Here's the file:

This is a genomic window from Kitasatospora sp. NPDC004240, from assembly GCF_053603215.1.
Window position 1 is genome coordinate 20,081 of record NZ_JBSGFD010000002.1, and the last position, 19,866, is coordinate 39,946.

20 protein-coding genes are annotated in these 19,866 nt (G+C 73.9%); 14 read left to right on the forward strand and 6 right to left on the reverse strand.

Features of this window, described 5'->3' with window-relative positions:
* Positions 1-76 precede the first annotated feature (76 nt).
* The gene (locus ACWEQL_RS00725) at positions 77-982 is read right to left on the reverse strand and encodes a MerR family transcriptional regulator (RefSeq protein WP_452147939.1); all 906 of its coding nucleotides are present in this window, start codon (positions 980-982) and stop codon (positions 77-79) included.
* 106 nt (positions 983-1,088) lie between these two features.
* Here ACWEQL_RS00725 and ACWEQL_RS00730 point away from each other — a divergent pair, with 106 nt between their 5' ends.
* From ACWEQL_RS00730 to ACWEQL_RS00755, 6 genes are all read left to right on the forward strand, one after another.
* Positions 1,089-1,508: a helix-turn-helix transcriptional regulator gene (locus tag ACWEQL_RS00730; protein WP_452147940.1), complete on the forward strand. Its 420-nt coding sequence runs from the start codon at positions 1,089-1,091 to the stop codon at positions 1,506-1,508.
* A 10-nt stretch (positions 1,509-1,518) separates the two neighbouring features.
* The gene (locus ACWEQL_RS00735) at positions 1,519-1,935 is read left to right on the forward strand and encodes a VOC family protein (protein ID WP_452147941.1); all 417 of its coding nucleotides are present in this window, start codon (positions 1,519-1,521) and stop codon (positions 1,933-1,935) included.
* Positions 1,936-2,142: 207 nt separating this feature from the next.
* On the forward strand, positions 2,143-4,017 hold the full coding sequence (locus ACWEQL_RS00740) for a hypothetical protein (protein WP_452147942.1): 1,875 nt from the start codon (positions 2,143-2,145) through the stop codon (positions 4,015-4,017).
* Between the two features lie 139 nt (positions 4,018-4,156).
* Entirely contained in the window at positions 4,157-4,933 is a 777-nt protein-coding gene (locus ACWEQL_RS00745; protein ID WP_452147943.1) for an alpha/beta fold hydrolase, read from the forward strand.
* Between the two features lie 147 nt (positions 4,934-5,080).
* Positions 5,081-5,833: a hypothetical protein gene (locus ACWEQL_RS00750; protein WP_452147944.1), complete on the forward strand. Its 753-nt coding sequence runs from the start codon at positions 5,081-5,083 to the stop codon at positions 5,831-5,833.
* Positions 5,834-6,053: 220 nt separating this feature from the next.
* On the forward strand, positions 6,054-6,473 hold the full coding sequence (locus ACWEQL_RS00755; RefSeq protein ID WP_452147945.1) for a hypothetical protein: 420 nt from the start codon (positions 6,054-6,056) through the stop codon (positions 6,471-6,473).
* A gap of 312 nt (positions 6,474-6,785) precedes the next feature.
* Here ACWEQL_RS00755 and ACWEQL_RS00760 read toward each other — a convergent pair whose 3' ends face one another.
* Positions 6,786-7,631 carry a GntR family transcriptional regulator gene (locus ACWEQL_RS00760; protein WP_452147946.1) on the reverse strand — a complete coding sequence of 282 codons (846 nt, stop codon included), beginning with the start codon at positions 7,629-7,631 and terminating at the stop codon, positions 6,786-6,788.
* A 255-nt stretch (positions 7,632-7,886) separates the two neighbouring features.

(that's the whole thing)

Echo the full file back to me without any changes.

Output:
This is a genomic window from Kitasatospora sp. NPDC004240, from assembly GCF_053603215.1.
Window position 1 is genome coordinate 20,081 of record NZ_JBSGFD010000002.1, and the last position, 19,866, is coordinate 39,946.

20 protein-coding genes are annotated in these 19,866 nt (G+C 73.9%); 14 read left to right on the forward strand and 6 right to left on the reverse strand.

Features of this window, described 5'->3' with window-relative positions:
* Positions 1-76 precede the first annotated feature (76 nt).
* The gene (locus ACWEQL_RS00725) at positions 77-982 is read right to left on the reverse strand and encodes a MerR family transcriptional regulator (RefSeq protein WP_452147939.1); all 906 of its coding nucleotides are present in this window, start codon (positions 980-982) and stop codon (positions 77-79) included.
* 106 nt (positions 983-1,088) lie between these two features.
* Here ACWEQL_RS00725 and ACWEQL_RS00730 point away from each other — a divergent pair, with 106 nt between their 5' ends.
* From ACWEQL_RS00730 to ACWEQL_RS00755, 6 genes are all read left to right on the forward strand, one after another.
* Positions 1,089-1,508: a helix-turn-helix transcriptional regulator gene (locus tag ACWEQL_RS00730; protein WP_452147940.1), complete on the forward strand. Its 420-nt coding sequence runs from the start codon at positions 1,089-1,091 to the stop codon at positions 1,506-1,508.
* A 10-nt stretch (positions 1,509-1,518) separates the two neighbouring features.
* The gene (locus ACWEQL_RS00735) at positions 1,519-1,935 is read left to right on the forward strand and encodes a VOC family protein (protein ID WP_452147941.1); all 417 of its coding nucleotides are present in this window, start codon (positions 1,519-1,521) and stop codon (positions 1,933-1,935) included.
* Positions 1,936-2,142: 207 nt separating this feature from the next.
* On the forward strand, positions 2,143-4,017 hold the full coding sequence (locus ACWEQL_RS00740) for a hypothetical protein (protein WP_452147942.1): 1,875 nt from the start codon (positions 2,143-2,145) through the stop codon (positions 4,015-4,017).
* Between the two features lie 139 nt (positions 4,018-4,156).
* Entirely contained in the window at positions 4,157-4,933 is a 777-nt protein-coding gene (locus ACWEQL_RS00745; protein ID WP_452147943.1) for an alpha/beta fold hydrolase, read from the forward strand.
* Between the two features lie 147 nt (positions 4,934-5,080).
* Positions 5,081-5,833: a hypothetical protein gene (locus ACWEQL_RS00750; protein WP_452147944.1), complete on the forward strand. Its 753-nt coding sequence runs from the start codon at positions 5,081-5,083 to the stop codon at positions 5,831-5,833.
* Positions 5,834-6,053: 220 nt separating this feature from the next.
* On the forward strand, positions 6,054-6,473 hold the full coding sequence (locus ACWEQL_RS00755; RefSeq protein ID WP_452147945.1) for a hypothetical protein: 420 nt from the start codon (positions 6,054-6,056) through the stop codon (positions 6,471-6,473).
* A gap of 312 nt (positions 6,474-6,785) precedes the next feature.
* Here ACWEQL_RS00755 and ACWEQL_RS00760 read toward each other — a convergent pair whose 3' ends face one another.
* Positions 6,786-7,631 carry a GntR family transcriptional regulator gene (locus ACWEQL_RS00760; protein WP_452147946.1) on the reverse strand — a complete coding sequence of 282 codons (846 nt, stop codon included), beginning with the start codon at positions 7,629-7,631 and terminating at the stop codon, positions 6,786-6,788.
* A 255-nt stretch (positions 7,632-7,886) separates the two neighbouring features.